The wind, distance to the target and how much you deploy will all play a factor in effectiveness and your own safety. DO NOT SPRAY INTO THE WIND!!! Also, do not attempt to use it at close range. Bear spray can be used up to 25 to 35 feet away, which is still close but gives you a bit of a reactionary gap. When you turn the “safety” off the can, pull the trigger with the can aimed at the animal, downwind preferably, and hope it deters the bear.
What do you do if it doesn’t work? Be ready to utilize your sidearm or rifle. What does this look like? Well, you may only have a second or two at maximum to act while a predator is bearing down on you. No pun intended. In an encounter with a dangerous predator, having the spray at the ready as well as your sidearm may be the most ideal.
With either option, there is no guarantee the spray or even well-placed shots from a capable firearm will stop a charging grizzly or brown bear in time. Hopefully, whatever is chosen keeps you unscathed, or at the very least alive. Whether it be statistically or campfire stories, people still fail when everything is done right. Try to stack the odds in your favor because, at the end of the day, unfortunately, your efforts may still not be good enough. But, being prepared will drastically increase your chances.
When Bear Spray Fails: Firearm Choices
In every backcountry trip I have taken into bear or dangerous predator territory, I carry a gun. What do I carry? It could be a rifle and a handgun if it’s rifle season, or just a handgun if bowhunting. If hiking or fishing in these areas, it will likely just be a handgun. There are tons of great options, yet some stand out more than others. Which is the best handgun for bear defense?
A handgun chambered in 10mm is an excellent option. I’m partial to the 1911 platform, like the Springfield Armory Ronin 10mm 1911. A 1911 will lack capacity and require more upkeep than striker-fired options like the Springfield Armory XD-M Elite 10mm. For a more novice shooter, the XD-M Elite in 10mm might be a better option for stopping a bear. The XD-M Elite 10mm also packs considerably more capacity than a 1911. The more rounds the better in these situations.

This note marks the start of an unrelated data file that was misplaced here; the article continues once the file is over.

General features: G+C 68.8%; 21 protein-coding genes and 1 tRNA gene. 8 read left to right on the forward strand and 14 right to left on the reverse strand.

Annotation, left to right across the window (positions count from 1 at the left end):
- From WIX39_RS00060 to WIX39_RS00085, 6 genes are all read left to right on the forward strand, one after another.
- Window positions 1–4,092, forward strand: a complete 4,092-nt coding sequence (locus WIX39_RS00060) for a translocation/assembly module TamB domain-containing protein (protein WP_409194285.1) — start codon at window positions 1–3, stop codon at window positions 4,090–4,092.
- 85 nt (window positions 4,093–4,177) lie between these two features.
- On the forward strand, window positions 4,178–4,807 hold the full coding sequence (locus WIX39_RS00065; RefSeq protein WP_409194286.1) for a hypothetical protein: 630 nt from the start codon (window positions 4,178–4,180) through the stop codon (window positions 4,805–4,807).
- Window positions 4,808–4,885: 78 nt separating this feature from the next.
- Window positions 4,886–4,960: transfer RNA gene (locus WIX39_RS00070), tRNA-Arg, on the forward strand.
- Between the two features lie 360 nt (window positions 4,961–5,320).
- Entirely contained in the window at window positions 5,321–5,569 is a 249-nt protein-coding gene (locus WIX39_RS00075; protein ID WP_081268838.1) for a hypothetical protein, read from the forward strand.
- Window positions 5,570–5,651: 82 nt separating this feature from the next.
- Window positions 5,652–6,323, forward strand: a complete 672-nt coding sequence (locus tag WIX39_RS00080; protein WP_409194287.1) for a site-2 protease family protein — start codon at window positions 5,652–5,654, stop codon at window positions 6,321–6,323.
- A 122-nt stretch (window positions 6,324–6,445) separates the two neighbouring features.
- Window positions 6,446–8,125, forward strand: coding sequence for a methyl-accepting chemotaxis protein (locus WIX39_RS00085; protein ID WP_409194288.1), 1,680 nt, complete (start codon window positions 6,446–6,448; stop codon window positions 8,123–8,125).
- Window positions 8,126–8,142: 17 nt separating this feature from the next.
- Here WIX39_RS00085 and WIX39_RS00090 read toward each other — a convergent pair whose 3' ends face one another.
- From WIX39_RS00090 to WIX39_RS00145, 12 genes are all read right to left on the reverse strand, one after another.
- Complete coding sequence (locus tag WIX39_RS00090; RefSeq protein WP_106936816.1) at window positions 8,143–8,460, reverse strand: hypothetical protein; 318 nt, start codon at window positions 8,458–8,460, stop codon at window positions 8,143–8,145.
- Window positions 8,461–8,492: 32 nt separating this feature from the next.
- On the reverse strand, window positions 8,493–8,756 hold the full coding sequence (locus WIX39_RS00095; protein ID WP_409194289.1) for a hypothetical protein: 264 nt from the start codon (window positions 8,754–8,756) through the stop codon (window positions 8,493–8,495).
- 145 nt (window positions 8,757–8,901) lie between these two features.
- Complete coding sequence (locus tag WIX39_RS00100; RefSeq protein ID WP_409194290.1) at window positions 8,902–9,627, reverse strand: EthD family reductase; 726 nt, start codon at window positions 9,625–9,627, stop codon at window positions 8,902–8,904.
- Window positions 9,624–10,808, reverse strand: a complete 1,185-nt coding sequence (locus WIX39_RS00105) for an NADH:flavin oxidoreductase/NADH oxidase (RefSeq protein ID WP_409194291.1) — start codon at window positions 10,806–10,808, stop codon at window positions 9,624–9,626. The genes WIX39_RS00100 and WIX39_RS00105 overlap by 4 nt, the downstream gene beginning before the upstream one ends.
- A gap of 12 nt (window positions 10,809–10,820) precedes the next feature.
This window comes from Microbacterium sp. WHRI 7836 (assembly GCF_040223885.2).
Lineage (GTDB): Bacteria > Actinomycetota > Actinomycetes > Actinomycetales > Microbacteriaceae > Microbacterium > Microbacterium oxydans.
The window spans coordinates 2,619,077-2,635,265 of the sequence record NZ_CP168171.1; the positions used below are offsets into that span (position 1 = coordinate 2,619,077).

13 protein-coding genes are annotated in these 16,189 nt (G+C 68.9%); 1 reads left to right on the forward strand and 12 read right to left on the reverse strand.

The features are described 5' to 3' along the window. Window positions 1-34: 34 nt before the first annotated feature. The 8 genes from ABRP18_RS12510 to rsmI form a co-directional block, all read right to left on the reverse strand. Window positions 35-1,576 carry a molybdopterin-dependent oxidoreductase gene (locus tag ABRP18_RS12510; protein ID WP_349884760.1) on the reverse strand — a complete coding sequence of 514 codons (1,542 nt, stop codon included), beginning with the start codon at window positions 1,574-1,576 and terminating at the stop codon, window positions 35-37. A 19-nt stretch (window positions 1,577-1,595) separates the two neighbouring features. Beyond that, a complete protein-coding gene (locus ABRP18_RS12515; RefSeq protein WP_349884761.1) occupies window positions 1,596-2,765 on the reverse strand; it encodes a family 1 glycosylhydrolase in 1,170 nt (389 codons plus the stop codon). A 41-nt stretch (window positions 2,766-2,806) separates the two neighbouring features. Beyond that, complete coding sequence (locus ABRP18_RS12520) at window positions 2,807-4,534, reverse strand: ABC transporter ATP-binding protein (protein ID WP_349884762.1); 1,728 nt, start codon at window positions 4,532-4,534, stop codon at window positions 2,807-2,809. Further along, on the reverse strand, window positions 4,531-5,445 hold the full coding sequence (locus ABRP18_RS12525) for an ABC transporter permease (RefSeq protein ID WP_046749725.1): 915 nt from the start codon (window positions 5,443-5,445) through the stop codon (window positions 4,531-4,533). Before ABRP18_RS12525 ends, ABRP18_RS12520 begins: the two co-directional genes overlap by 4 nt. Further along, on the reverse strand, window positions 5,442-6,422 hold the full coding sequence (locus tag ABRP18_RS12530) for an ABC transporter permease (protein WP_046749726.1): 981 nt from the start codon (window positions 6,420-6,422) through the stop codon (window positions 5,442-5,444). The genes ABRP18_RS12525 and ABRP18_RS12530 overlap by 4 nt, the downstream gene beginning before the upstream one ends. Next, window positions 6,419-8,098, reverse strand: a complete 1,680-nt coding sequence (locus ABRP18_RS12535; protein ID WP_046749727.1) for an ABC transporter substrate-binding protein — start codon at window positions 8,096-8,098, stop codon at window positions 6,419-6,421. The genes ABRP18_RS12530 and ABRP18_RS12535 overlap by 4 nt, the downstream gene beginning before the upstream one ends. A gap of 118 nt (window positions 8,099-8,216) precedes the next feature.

For myself, I personally feel more comfortable and confident with the solid all-steel Ronin 10mm 1911. This brings up the most important thought or fact I can’t stress enough. The person venturing out into dangerous predator territory needs to have the utmost confidence in what they are carrying.
We’ll readily admit this is a lot to take in. Yet, if you are prepared a backcountry expedition into a dangerous predator’s backyard doesn’t have to deter you from experiencing some of the most beautiful places on the planet.
Be cautious, be prepared, train with your weapons and research your future locale to see what it may hold. Test your skills and see how you shoot under stress with something like a Bill Drill under time. Deploy bear spray in a safe environment to see how it works and reacts to the environment. Have your gear dialed in before setting out to any outdoor adventure. Don’t let fear of dangerous predators ruin your trip to enjoy the great outdoors!